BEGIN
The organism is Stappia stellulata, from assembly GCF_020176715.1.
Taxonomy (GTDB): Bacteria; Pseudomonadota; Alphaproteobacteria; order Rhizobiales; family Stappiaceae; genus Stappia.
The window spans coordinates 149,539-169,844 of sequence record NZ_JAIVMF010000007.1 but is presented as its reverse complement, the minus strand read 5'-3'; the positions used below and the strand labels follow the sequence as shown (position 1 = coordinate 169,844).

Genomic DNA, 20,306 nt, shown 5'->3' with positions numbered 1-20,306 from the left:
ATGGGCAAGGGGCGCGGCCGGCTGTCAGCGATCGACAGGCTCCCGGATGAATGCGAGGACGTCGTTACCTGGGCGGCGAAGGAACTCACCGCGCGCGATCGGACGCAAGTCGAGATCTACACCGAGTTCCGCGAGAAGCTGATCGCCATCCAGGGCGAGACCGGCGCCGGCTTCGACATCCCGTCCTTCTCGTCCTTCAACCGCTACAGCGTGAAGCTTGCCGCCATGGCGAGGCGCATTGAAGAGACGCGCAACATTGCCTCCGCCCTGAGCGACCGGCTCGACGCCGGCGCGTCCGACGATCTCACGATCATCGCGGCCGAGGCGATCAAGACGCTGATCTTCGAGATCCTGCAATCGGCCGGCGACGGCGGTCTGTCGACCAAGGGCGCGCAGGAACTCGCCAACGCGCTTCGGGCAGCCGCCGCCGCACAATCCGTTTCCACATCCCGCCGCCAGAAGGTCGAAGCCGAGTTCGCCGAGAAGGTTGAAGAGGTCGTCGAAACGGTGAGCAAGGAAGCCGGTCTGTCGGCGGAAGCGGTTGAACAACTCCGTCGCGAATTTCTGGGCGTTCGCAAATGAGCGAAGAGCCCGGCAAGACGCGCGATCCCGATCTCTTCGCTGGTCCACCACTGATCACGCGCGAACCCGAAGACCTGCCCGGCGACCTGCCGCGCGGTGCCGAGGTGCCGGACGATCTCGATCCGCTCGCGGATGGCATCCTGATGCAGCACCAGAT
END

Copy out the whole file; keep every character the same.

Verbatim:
The organism is Stappia stellulata, from assembly GCF_020176715.1.
Taxonomy (GTDB): Bacteria; Pseudomonadota; Alphaproteobacteria; order Rhizobiales; family Stappiaceae; genus Stappia.
The window spans coordinates 149,539-169,844 of sequence record NZ_JAIVMF010000007.1 but is presented as its reverse complement, the minus strand read 5'-3'; the positions used below and the strand labels follow the sequence as shown (position 1 = coordinate 169,844).

Genomic DNA, 20,306 nt, shown 5'->3' with positions numbered 1-20,306 from the left:
ATGGGCAAGGGGCGCGGCCGGCTGTCAGCGATCGACAGGCTCCCGGATGAATGCGAGGACGTCGTTACCTGGGCGGCGAAGGAACTCACCGCGCGCGATCGGACGCAAGTCGAGATCTACACCGAGTTCCGCGAGAAGCTGATCGCCATCCAGGGCGAGACCGGCGCCGGCTTCGACATCCCGTCCTTCTCGTCCTTCAACCGCTACAGCGTGAAGCTTGCCGCCATGGCGAGGCGCATTGAAGAGACGCGCAACATTGCCTCCGCCCTGAGCGACCGGCTCGACGCCGGCGCGTCCGACGATCTCACGATCATCGCGGCCGAGGCGATCAAGACGCTGATCTTCGAGATCCTGCAATCGGCCGGCGACGGCGGTCTGTCGACCAAGGGCGCGCAGGAACTCGCCAACGCGCTTCGGGCAGCCGCCGCCGCACAATCCGTTTCCACATCCCGCCGCCAGAAGGTCGAAGCCGAGTTCGCCGAGAAGGTTGAAGAGGTCGTCGAAACGGTGAGCAAGGAAGCCGGTCTGTCGGCGGAAGCGGTTGAACAACTCCGTCGCGAATTTCTGGGCGTTCGCAAATGAGCGAAGAGCCCGGCAAGACGCGCGATCCCGATCTCTTCGCTGGTCCACCACTGATCACGCGCGAACCCGAAGACCTGCCCGGCGACCTGCCGCGCGGTGCCGAGGTGCCGGACGATCTCGATCCGCTCGCGGATGGCATCCTGATGCAGCACCAGAT